Students Engrossed by Visiting Scholars' Approach to African-American History and Music
March 10, 2017
A couple with a lifetime of combined expertise in music, African-American history, and the craft of storytelling captivated students and faculty during their recent special teaching appointment.
Dr. Kim Harris and Reggie Harris taught and performed at University Campus over several days through the Woodrow Wilson Visiting Fellows program, which is offered through The Council of Independent Colleges. The program provides an opportunity to bring prominent professionals and other leaders from outside academia to campuses where they can interact with students—and is a distinguishing feature of the liberal-arts based education at Saint Leo.
The Harrises’ visit began with a special concert—open to the public—that explored music from the Underground Railroad to contemporary times. Audience members were asked to join along frequently. Between songs, the Harrises explained special meanings and coded messages embedded in the lyrics of American spirituals dating back to slaveholding times.
In the song “Let Us Break Bread Together,” the Harrises said, the song signals a call for a secret meeting. The line “with my face to the rising sun,” could tell the time and place of the meeting: in the mornings, before work begins, on the east side of the plantation or owner’s land parcel.
In another song, “going home” could refer to reunion with separated family members—possibly in Canada or non-slaveholding states. So music, including sometimes spiritual music, could also serve as a tool of resistance.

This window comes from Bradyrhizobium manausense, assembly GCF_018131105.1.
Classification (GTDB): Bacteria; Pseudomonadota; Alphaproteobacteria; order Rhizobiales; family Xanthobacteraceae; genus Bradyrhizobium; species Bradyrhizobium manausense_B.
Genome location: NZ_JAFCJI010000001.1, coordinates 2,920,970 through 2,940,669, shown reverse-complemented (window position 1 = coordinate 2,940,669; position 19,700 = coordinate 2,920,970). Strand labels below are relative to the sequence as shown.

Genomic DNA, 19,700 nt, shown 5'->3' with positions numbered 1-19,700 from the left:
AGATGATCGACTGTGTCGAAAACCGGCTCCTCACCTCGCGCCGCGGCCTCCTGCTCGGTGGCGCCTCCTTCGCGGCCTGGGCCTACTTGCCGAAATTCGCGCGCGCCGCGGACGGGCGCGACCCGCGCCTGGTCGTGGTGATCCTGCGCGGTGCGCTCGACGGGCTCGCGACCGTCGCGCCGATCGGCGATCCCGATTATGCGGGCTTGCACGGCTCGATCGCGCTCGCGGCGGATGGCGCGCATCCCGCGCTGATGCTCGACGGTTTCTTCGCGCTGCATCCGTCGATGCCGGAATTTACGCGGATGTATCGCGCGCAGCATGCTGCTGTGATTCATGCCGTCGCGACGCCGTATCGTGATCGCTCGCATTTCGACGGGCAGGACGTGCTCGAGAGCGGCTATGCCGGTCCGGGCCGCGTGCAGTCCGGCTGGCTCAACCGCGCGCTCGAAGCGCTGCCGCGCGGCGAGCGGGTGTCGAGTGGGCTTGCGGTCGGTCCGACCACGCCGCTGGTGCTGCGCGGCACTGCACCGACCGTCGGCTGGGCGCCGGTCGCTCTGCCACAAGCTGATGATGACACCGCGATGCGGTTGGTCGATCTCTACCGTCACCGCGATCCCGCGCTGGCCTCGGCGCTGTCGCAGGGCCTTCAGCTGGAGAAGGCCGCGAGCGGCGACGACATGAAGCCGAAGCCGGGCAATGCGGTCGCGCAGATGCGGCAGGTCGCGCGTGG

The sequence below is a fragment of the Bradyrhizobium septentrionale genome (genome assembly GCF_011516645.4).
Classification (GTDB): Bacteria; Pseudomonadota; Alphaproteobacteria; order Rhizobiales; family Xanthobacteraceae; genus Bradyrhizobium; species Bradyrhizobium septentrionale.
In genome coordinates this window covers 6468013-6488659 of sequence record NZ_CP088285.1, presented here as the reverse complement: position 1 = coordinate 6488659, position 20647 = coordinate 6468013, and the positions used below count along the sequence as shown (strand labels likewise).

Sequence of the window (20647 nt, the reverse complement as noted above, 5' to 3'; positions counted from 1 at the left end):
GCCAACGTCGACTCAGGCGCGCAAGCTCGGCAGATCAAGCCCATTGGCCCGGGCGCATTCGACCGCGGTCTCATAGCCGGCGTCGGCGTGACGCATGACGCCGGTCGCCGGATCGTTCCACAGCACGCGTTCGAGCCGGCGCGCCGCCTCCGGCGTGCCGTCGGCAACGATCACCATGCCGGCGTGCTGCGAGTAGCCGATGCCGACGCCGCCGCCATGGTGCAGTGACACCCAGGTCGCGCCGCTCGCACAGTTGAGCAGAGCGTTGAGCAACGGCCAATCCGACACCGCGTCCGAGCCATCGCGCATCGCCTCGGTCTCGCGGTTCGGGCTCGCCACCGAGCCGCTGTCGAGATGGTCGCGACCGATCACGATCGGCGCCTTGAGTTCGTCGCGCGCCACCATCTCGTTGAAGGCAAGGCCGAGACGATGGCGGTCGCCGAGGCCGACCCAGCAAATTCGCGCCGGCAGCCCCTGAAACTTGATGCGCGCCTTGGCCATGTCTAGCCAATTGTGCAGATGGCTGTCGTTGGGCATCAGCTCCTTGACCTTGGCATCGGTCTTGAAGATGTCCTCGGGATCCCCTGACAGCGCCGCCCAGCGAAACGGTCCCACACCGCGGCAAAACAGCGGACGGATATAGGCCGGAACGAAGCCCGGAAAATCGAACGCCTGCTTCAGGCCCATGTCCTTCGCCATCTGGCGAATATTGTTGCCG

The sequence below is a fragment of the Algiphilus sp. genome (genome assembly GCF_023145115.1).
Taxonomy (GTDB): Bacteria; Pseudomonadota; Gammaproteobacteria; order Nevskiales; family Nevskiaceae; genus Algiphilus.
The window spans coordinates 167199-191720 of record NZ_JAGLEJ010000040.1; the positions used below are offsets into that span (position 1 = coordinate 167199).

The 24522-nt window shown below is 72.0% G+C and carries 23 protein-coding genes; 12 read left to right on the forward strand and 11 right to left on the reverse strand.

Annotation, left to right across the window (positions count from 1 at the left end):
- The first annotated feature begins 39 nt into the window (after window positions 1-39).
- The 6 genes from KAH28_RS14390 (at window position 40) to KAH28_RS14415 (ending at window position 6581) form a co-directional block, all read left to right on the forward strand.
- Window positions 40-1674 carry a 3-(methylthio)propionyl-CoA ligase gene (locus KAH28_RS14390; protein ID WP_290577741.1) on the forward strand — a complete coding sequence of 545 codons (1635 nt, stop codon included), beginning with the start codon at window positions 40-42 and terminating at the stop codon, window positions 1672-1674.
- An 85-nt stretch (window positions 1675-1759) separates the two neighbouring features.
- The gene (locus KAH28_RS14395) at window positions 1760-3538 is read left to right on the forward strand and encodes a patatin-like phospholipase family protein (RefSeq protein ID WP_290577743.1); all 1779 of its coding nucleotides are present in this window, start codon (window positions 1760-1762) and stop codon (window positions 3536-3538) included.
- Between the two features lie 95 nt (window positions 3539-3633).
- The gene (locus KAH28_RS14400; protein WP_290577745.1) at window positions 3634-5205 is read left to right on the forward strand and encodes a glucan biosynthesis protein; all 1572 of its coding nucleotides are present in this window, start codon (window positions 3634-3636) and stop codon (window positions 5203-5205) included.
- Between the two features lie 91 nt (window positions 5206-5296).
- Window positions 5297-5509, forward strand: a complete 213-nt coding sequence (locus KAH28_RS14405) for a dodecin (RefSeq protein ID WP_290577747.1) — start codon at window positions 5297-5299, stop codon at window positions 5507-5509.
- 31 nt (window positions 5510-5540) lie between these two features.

During the week, the Harrises sometimes either sang or performed spoken-word pieces for classroom teaching purposes. Sociology faculty member Dr. Janis Prince asked the couple to relate the story of the Flying African from slave folklore for a class on racial and ethnic relations. “They sang, acted, and did the finest job of storytelling imaginable,” Dr. Prince said.
In fine arts classes, the Harrises spoke with students about the craft of storytelling. They engaged students in an exercise of thinking about an interesting fact from their own background, and using that as inspiration or the basis for a song or story.
One student who spent time in two classes with the Harrises, in addition to attending the concert, wrote that “I’ve never had so much fun singing and clapping my hands all while learning at the same time.”
The couple noted that in addition to performing, Reggie Harris is involved in efforts to encourage people to learn the stories of their elders, especially everyday people, who were present and perhaps active during the civil rights movement. “Talk to your relatives about their memories of that time,” he said. In the context of a family visit, he suggested, watching a video from an online source might work as a prompt.
Kim Harris, who is Catholic, also had a chance to discuss her scholarship and involvement with Black Catholic activities. Notably, she has recorded “Welcome Table: A Mass of Spirituals.” She worked on the Mass for her doctorate from Union Theological Seminary, taking care to make the Mass easy for parishioners to sing.
And, during an interview with theology faculty member Dr. Stephen Okey, Kim Harris spoke about the late Sister Thea Bowman of the Franciscan Sisters of Perpetual Adoration. Bowman was only in her 50s when she died in 1990, but was influential in advancing the interests of Black Catholics within the Church. The interview (which includes singing) will be available in an upcoming podcast from Dr. Okey.